This Is Economics

enjoy :)

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Economic Christmas card By Richard W. Evans

Merry Christmas and Happy Holidays from the Evans family!

There is no RECESSION of Christmas spirit at the Evans home this year, despite theECONOMIC DOWNTURN. We have moved into our new home in Provo, which represents our own little MORTGAGE-BACKED SECURITY. However, a remaining problem is that our landscaping still has a tendency to cause GREAT DEPRESSION.
Rick’s UNEMPLOYMENT RATE has decreased due to his finishing graduate studies at the University of Texas at Austin and starting his new job as an Assistant Professor of Economics at BYU.

Marty has more projects going right now than BEN BERNANKE and HENRY POULSONcombined. She has been hosting family, helping out with William’s and Jane’s classes at the elementary school, and working on making our biggest COLLATERALIZED DEBT OBLIGATION (our house) into a beautiful home. With everything happening on the home front, it sometimes feels like our HOUSING BUBBLE might burst.

The biggest ASSETS in our TREASURY are William (8), Jane (6), and Katie (2). William is turning into a wonderful young boy who will often BAIL OUT his parents by being a good big brother to his two younger sisters. Jane is a sweet INVESTOR in our family’s happiness, although she occasionally meets with some COUNTERPARTY RISK from her other two siblings. Katie is best described as a two-and-a-half year old STIMULUS PACKAGE. She is an extremely energetic kid with startling upper body strength (this is no joke).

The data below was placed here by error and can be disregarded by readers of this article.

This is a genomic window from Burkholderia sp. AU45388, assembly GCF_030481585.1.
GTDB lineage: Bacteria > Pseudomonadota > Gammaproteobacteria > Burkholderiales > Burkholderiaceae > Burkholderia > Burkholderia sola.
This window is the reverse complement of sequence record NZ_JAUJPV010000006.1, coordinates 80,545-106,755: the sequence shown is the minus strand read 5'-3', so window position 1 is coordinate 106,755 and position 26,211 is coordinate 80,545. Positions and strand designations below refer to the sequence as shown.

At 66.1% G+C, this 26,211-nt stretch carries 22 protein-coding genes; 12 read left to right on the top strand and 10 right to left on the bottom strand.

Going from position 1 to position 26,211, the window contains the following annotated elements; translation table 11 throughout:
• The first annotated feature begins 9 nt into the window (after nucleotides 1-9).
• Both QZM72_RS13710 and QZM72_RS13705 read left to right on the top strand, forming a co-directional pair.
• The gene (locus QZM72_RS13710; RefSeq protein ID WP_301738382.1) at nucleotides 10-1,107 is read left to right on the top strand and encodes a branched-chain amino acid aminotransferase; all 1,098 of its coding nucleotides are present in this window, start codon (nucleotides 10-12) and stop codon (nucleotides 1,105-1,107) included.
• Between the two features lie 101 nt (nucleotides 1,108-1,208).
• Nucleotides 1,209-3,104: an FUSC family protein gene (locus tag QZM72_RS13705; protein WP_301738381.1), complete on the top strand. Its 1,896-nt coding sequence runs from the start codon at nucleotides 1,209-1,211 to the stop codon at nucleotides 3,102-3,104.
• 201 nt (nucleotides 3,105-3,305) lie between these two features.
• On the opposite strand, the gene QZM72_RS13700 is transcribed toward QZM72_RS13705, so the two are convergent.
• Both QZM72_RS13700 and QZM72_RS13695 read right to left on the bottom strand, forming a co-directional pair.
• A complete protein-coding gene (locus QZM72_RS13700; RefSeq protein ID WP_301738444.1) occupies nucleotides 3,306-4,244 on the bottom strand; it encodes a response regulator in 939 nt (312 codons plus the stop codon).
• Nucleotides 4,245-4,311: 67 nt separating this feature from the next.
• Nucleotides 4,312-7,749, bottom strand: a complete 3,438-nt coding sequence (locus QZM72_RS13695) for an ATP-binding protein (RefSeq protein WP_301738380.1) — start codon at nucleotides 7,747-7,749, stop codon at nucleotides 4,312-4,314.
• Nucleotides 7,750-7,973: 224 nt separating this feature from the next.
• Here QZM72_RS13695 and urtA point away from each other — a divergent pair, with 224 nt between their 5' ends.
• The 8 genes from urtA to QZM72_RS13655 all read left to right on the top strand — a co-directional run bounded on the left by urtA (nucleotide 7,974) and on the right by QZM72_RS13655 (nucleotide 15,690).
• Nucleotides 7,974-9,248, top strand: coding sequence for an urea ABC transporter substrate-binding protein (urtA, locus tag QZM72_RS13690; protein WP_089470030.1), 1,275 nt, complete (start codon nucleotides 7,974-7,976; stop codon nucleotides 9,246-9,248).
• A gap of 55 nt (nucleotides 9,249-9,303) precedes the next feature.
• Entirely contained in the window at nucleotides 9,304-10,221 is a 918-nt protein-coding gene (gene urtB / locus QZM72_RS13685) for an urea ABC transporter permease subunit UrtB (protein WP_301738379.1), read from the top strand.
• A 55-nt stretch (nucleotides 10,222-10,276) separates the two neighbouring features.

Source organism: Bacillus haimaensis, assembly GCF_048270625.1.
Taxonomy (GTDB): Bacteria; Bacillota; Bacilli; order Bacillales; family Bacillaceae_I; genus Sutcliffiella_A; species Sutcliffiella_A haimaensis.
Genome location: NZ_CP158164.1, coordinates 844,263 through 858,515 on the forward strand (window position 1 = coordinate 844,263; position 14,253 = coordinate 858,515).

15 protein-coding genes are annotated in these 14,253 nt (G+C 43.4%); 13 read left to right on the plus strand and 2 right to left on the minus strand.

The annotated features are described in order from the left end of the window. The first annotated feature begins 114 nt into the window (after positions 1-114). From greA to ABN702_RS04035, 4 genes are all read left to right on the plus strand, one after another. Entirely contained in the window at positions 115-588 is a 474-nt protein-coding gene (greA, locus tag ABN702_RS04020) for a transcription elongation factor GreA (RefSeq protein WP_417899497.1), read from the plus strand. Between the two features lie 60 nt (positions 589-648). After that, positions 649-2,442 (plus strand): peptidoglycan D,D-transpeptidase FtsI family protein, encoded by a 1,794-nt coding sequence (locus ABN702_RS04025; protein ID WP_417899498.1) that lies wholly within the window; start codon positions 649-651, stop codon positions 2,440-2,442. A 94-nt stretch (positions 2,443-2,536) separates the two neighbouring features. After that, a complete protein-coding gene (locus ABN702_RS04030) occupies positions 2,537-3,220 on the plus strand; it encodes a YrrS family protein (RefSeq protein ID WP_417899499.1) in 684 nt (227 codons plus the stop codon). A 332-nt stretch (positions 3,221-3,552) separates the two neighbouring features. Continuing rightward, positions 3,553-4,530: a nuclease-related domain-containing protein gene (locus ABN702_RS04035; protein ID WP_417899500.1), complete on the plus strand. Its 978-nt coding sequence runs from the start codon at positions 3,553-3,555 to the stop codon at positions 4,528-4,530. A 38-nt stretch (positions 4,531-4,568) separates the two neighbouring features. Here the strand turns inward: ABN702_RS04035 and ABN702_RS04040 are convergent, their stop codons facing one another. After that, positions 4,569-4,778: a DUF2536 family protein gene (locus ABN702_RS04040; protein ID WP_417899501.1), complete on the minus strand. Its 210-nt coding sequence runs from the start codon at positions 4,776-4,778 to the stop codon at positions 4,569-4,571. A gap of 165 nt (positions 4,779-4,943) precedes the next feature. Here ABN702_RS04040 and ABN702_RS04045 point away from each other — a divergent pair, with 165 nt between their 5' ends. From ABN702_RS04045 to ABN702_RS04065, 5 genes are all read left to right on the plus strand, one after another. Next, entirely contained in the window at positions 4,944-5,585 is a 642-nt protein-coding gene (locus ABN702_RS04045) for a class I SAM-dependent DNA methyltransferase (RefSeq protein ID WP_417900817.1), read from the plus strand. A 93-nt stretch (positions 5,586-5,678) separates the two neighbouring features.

In summary, our FHI (Family Happiness Index) has increased 4.7% on a seasonally adjusted year over year basis. With Marty’s careful OPEN MARKET OPERATIONS and Rick’s LABOR MARKET INTERVENTIONS, we hope to avoid any DEFLATION in this number. We wish you a merry Christmas and a happy holiday season. Please feel free toDEPOSIT yourselves on our doorstep any time.


Rick, Marty, Will, Jane, and Katie


Filed under funny humor economics christmas

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my favorite tutor/teacher on youtube! this guy helped me get through economics without failing :)

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Hans Rosling looks at how wealth and health have changed and evolved in different countries and regions over the past 200 years and how historical events impacted these factors.  He shows these statistics in an amazing interactive graphic.  I could imagine using this video when talking about health, lifespan, world economics, World Wars, disease, and probably much more.  This would even be great for a statistics or math class to show how statistics can be shown to make a point beautifully.  As a social studies teacher, I would look to show this video early on in the year to show the relationship between cause and effect in world events and changes. 

(Source: revolutionizeed)